The Identification of Potentially Hazardous Material Discovered In and Around the Mesoamerican Reef Region of Mexico’s Yucatan Peninsula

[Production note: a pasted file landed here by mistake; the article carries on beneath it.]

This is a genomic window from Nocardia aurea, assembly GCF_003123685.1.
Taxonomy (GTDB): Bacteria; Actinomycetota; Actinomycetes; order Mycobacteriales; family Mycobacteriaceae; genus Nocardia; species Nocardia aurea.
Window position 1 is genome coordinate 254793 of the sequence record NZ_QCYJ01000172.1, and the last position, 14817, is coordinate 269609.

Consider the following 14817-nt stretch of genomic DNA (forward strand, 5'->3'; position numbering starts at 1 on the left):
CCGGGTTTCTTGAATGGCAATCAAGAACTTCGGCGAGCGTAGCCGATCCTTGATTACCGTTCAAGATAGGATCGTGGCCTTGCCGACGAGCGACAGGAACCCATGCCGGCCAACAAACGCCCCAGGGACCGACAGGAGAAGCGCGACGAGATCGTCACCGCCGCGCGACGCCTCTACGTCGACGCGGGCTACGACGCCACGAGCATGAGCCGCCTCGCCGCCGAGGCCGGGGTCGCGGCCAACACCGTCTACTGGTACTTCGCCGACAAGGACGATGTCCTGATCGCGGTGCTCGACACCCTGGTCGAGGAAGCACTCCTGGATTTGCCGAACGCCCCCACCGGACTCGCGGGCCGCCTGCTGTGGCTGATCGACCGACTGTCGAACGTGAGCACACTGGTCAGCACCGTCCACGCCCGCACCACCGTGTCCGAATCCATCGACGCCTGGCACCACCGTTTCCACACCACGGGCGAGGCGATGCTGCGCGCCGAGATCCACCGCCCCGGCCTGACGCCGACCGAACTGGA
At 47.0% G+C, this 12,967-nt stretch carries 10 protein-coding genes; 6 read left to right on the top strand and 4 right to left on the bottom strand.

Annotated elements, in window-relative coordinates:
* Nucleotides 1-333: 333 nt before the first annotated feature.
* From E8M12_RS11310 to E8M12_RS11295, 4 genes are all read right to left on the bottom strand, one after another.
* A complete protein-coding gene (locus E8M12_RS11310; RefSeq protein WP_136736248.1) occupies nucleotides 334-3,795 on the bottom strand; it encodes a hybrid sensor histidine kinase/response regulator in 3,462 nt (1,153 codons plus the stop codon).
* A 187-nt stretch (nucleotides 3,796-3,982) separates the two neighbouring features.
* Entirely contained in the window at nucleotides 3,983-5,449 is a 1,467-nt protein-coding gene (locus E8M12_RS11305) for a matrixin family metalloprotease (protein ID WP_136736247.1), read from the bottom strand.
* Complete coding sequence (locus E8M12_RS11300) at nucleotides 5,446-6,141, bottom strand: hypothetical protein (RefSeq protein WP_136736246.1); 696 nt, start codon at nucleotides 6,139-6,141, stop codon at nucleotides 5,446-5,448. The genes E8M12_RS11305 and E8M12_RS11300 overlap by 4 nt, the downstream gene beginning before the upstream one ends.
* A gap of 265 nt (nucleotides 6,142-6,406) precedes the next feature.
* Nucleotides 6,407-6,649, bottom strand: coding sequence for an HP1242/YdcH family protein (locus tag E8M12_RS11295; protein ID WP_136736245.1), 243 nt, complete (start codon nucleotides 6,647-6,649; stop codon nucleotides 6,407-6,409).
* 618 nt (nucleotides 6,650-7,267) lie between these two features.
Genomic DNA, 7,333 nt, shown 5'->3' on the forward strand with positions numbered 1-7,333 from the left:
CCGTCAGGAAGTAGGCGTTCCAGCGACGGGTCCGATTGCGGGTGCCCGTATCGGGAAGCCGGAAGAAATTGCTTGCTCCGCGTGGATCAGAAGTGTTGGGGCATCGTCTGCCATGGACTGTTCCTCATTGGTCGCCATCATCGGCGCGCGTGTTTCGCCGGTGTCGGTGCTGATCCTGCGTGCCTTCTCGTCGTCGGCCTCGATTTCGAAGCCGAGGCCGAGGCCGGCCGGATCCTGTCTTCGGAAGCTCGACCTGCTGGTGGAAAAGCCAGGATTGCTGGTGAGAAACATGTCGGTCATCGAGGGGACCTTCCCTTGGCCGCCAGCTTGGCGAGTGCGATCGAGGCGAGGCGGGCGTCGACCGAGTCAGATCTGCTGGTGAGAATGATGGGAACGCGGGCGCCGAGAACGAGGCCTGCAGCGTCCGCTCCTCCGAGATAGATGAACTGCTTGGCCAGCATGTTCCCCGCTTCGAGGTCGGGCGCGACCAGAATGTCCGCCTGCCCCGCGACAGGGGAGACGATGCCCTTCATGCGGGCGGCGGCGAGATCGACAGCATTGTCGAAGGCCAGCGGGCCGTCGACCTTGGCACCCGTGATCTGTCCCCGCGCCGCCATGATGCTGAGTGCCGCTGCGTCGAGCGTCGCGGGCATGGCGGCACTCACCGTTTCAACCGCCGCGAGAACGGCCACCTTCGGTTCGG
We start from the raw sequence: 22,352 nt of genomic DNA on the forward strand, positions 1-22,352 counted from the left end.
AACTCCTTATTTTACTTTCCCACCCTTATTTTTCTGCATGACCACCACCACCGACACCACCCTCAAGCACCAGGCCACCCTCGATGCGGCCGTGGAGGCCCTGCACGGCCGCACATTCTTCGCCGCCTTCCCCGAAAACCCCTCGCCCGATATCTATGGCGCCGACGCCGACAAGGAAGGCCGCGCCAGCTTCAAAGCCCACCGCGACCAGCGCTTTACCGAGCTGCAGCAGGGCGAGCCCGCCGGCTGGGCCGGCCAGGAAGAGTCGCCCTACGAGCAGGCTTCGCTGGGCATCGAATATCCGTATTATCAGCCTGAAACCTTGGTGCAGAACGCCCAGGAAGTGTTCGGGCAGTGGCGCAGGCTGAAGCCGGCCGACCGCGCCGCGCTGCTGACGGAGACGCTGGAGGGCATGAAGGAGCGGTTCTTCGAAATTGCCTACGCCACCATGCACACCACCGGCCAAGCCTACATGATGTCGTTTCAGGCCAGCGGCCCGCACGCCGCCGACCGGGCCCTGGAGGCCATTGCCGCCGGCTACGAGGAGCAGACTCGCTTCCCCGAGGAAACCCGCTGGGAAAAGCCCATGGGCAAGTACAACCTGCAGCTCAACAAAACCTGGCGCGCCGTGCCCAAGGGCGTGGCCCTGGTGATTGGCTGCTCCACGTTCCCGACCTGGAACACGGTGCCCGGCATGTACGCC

The Mesoamerican Reef region lies within the Caribbean Sea and touches the coasts of Mexico, Belize, Guatemala and Honduras. It contains the largest barrier reef in the Western Hemisphere, stretching nearly 700 miles from the northern tip of the Yucatan Peninsula down through the Honduran Bay Islands. Dazzling arrays of different types of coral form this underwater wilderness, and provide homes and food to hundreds of fish species, marine turtles, and sharks. Along the shores, mangroves provide habitat for fish and shorebirds as well as protect coastal areas from the damage associated with hurricanes and strong storms. The scenic beauty of the region’s coastal areas makes it a prime tourist destination, which is putting pressure on fragile reef environments. Further inland, rich soils attract large-scale agriculture, whose run-off can severely impact reefs. Increasing sea levels and water temperatures from climate change threaten corals and other marine animals such as turtles, as well as the communities that depend on the reef for their livelihoods and food security. Earlier dives in the area found dozens of man-made items, some as large as shipping containers, resting on or becoming embedded into the delicate reef system. Having several hurricanes pass through the region since the last survey, a team will be heading back to re-survey the area and report its findings. Supporting the field and dive trip will be representatives from the Intituto Nacional de Antropologia e Historia (INAH), Mexico, and members of the Sian Ka'an Biosphere Reserve since our research is in this protected area.